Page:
20) Why does NAFTA create a free trade area as opposed to a customs union or a common market? Explain the difference by giving examples.
20) Under a customs union, in addition to eliminating internal barriers to trade, members agree to the establishment of common external tariffs. For example, the EU and Turkey initiated a customs union in an effort to boost two-waytrade. In a common market, in addition to the removal of internal barriers to trade and the establishment of common external tariffs, free movement of factors of production such as labor and capital is allowed.NAFTA helps in promoting economic growth through tariff elimination, expanded trade and investment, as well as no restrictions on labor and other factor movements within the three nations. The benefits of continental free trade will enable all three countries to meet the economic challenges of the decades to come. The gradual elimination of barriers to the flow of goods, services, and investment, coupled with strong protection of intellectual property rights will further benefit businessmen, workers, farmers, and consumers. The agreement also leaves the door open for discretionary protectionism.
21) Historically, most of the Latin American nations have witnessed decades of slow or no growth, crippling inflation, increasing foreign debt, protectionism, the bloated government payrolls, money laundering problems, and currency fluctuations. What measures are now being taken by countries in that region that will begin the process of economic transformations?
21) The allure of the Latin American market has been its considerable size, its strategic location, and huge resource base. Many countries are implementing economic reforms such as priority to have a balanced budget and privatization of certain industries. Free markets, open economies, and deregulation are becoming governmental priorities. Tariffs are being lowered, and free trades are being encouraged. Global corporations are encouraged by import liberalization, lower tariffs, and the potential for establishing more efficient regional production. Many observers envision a free trade area within the entire region. The four most important preferential trading arrangements in Latin America are the SICA, the Andean Community, the Common Market of the South (Mercosur), and the Caribbean Community and Common Market (CARICOM). TARIFFS ARE LOWERED AND FREE TRADE IS BEING ENCOURAGED.
22) Although the ASEAN countries are geographically close, they have historically been divided in many respects. Elaborate on this statement and highlight the important economic development of member countries within ASEAN. How does Singapore represent a special case within the ASEAN nations?
22) The Association of Southeast Asian Nations (ASEAN) was established as an organization for economic, political, social, and cultural cooperation among its member countries. Brunei, Indonesia, Malaysia, the Philippines,Singapore, and Thailand were the original six members. Vietnam, Cambodia, Laos, and Myanmar joined later on. Individually and collectively, ASEAN countries are active in regional and global trade. However, all the above-mentioned countries were under different political orders, and the population is very different from the religious and cultural point of view. Some of these countries are advancing rapidly whereas others still have a long way to go.There are different natural resources in each of the member countries. Some have undergone political unrest and wars recently. For example, Singapore transformed itself from a British colony to a vibrant industrial power. One of the reasons for its success is its extremely efficient infrastructure. The Port of Singapore is the world’s second-largest container port. It has a high standard of living, second only to Japan. There is 93-percent literacy rate and is very much advanced in business. Many foreign companies are attracted to Singapore. Singapore alone accounts for more than one-third of U.S. trading activities with ASEAN countries.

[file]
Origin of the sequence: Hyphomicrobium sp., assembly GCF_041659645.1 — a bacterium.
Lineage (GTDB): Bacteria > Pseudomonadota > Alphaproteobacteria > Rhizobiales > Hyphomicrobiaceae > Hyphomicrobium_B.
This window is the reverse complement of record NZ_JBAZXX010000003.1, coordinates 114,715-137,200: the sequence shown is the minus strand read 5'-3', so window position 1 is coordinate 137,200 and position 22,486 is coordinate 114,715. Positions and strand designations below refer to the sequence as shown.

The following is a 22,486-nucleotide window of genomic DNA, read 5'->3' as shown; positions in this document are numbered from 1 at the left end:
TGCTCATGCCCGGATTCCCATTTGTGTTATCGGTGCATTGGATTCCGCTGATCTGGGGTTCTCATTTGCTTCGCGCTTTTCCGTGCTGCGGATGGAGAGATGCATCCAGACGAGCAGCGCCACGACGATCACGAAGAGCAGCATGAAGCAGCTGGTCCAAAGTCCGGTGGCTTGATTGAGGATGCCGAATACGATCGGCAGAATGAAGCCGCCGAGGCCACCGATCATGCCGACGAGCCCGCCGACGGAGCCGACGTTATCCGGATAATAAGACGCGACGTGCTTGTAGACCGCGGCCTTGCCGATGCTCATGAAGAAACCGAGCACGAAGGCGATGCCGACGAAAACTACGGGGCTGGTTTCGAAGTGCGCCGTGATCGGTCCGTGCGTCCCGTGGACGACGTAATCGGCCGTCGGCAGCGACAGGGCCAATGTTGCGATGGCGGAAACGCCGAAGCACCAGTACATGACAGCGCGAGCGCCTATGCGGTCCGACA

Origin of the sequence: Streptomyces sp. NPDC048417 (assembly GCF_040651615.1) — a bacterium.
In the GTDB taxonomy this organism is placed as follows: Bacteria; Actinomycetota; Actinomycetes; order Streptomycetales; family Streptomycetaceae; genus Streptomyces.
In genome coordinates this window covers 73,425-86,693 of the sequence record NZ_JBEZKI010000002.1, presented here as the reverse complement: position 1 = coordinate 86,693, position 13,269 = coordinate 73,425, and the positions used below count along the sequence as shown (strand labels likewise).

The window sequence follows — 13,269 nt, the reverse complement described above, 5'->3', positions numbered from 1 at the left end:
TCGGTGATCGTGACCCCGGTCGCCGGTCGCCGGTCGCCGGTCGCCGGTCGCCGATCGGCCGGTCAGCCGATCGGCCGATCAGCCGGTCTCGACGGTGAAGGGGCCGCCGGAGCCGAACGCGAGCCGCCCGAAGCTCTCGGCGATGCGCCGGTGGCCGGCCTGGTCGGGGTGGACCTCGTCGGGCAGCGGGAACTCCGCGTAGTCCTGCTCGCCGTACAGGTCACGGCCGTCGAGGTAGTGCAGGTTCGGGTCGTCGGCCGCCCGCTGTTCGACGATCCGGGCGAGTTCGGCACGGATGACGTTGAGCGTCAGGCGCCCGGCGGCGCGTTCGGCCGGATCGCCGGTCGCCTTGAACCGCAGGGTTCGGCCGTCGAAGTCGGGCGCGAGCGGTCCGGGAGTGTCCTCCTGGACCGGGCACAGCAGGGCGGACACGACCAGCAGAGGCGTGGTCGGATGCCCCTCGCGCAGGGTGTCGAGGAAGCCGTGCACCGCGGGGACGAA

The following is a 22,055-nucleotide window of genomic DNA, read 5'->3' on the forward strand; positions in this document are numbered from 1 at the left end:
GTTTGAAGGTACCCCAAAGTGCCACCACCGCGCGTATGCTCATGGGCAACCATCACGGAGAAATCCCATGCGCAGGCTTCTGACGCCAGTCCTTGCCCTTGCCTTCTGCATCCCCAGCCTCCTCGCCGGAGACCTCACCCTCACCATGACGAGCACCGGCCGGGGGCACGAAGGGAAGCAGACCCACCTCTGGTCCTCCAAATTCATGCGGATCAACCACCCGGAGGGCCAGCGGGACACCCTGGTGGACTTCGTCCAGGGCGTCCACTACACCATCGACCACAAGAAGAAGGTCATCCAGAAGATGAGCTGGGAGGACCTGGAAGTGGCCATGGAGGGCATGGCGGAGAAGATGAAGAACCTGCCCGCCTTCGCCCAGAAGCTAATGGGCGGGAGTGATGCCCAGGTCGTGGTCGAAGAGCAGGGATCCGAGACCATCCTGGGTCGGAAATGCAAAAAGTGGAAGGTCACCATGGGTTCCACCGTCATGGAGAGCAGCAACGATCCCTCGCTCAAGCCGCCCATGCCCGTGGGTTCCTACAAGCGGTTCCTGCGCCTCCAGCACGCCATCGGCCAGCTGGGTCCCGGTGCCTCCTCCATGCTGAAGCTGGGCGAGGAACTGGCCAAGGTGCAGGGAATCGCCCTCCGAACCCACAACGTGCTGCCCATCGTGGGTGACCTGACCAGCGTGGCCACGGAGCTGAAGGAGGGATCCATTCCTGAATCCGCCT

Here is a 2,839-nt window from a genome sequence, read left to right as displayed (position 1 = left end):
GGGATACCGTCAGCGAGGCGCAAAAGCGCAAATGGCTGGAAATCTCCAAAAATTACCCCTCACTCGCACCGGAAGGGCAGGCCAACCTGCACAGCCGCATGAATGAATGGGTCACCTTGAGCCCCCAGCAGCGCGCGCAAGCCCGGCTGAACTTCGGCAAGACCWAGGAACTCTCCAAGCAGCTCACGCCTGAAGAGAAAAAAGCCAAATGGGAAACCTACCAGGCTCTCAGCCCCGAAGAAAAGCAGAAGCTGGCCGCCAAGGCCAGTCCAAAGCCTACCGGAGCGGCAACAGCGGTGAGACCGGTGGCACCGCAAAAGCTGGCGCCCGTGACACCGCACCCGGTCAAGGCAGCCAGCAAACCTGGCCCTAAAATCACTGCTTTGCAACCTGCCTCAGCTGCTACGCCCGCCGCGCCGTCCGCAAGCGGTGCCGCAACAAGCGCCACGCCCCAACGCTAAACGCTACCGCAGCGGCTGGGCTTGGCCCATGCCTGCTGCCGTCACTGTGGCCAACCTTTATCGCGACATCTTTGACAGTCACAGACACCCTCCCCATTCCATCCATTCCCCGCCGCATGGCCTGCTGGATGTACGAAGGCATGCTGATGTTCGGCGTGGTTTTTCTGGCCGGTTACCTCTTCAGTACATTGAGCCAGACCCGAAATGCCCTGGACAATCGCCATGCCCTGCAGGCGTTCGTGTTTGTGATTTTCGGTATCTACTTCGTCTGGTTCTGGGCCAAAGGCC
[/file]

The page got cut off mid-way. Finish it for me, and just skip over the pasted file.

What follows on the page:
23) According to experts, mastering the Japanese market is considered to be a very difficult task. However, with the lucrative market in Japan, it is imperative to understand the intricacies in order to be successful in business. What are some of the factors that need to be considered by corporations that would like to conduct business in Japan?
23) Conducting business in the Japanese market demands understanding, flexibility, ambitions, and long-term commitment. Although the Japanese market has changed from a closed market to just being a tough market, there are still several barriers that need to be overcome. These barriers include differences in business attitude as well as laws. Companies interested in doing business with Japan should be willing and able to provide top-quality products and services. Also, the products and services should be tailored to local tastes. All this requires countless visits and socializing to build trust as well as mutual understanding. Marketers must also master the “keiretsu” system of tightly knit corporate alliances.
24) In spite of forming an economic bloc, the 10 ASEAN nations have many problems that need to be solved. List any two problems?